I'm guessing that those questions probably come from a very personal place... there have been seasons of my life when I've known this all to well.
Fear can be a huge deal and cripple someone. I've felt deep seasons of fear, from the fear of losing my job to the fear of losing my life. It's one of those things that can motivate us to do irrational things, believe the worst in people, and create emotional guards around our hearts that we never needed to create. In all of those instances, the idea of "letting go of fear" makes about as much sense to that person as telling an alcoholic "just quit drinking."
On the other hand, fear isn't always a bad thing when the appropriate context is available. The Bible reveals that "The fear of the Lord is the beginning of wisdom" (Proverbs 9:10) because it leads to understanding-beyond-us (an oxymoron) of how infinite God is and finite we are. Then there is protective fear we become aware of when we stare down over a ledge and consider the possibility of falling.. Sometimes fear can create appropriate motivations in us to do the right thing.
The difference between those two is simple... in the first category (the negative fear), fear believes that the absolute worst will happen, but in the second category (the positive fear) fear believes that the absolute worst can happen.
For you did not receive a spirit that makes you a slave again to fear, but you received the Spirit of sonship. And by him we cry, "Abba, Father." (Romans 8:15)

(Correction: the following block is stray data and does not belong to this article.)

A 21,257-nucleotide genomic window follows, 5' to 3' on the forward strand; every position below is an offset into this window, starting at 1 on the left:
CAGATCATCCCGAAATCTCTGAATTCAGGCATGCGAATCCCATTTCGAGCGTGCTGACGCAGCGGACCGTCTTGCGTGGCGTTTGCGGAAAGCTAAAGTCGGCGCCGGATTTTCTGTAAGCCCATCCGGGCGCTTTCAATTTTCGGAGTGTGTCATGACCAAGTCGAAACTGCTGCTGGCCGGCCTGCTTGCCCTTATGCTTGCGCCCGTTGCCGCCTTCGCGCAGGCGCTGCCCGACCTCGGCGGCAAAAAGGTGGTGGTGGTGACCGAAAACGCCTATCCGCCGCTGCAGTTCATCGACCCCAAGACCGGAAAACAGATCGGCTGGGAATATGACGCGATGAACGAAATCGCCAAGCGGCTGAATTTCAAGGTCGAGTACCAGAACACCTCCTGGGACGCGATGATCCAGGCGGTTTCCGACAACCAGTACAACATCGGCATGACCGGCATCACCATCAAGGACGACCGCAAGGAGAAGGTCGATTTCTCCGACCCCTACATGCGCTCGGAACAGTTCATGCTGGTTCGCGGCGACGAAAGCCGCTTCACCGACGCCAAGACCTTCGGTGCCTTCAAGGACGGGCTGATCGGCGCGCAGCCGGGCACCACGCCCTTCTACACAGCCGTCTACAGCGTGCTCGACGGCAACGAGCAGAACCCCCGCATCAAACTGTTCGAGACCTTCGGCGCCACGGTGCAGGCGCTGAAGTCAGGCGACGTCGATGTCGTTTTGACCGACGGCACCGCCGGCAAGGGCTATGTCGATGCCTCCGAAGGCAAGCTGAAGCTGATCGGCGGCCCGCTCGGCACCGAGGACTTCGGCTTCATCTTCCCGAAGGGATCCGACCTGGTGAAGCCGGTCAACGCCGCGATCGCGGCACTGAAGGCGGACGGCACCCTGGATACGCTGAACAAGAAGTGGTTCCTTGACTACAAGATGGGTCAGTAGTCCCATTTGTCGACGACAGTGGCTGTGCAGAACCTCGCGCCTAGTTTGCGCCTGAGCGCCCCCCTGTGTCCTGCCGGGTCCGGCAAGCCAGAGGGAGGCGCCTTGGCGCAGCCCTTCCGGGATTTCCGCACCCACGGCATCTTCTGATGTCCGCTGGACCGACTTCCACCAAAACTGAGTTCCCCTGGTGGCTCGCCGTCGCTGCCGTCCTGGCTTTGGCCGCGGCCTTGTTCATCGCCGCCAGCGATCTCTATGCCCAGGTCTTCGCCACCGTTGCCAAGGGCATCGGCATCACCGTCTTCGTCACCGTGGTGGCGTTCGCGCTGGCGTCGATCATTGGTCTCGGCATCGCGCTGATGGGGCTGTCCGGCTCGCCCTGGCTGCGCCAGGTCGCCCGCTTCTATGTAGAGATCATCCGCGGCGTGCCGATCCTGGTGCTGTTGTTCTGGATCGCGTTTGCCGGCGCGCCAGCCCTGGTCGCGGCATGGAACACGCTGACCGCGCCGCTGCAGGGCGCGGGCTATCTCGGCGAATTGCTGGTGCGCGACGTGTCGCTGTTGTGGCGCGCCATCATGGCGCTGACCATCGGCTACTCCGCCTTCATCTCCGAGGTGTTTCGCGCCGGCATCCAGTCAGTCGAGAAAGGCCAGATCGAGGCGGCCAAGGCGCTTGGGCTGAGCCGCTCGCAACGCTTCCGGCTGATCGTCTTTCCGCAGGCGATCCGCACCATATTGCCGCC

Faith, on the other hand, believes that the absolute best can happen (and will happen, if God so allows it to).
Since you call on a Father who judges each man's work impartially, live your lives as strangers here in reverent fear. (1 Peter 1:17)
In light of this, fear is obviously a choice... even if it's a hard choice to make. Granted, it is often triggered by things on the outside as well as the inside, but ultimately we have the choice to engage it or not.
I like what John McCain said about this in his book Why Courage Matters:
"We are taught to understand, correctly, that courage is not the absence of fear, but the capacity for action despite our fears."I read those words a few years ago when I was in quite the pit of fear. While I'd always known that through God I didn't have to live this way, there was something about how this was worded that it stuck with me. Suddenly I went from doing whatever I could to please my boss (out of fear of losing my job - the bad fear) to doing whatever I could to please my Lord (out of fear of losing myself - the good fear).
So I won't presume to give you any advice because I don't know your situation. I do know this, though - that fear is always a factor...
- Relationally: Should I get close to this person? How much should I forgive? Is this relationship worth my time?
- Spiritually: What would happen if I gave God 100% of the steering wheel instead of 90%? Am I being responsible for what I've learned? Who am I helping spur on spiritually?
- Physically: If I see the doctor, will he tell me bad news or good news? Why won't my muscles heal the way they used to? Is this food bad for me?
- (and so on)
So fear is a factor, but...
it doesn't need to be the only factor.
Show proper respect to everyone: Love the brotherhood of believers, fear God, honor the king. (1 Peter 2:17)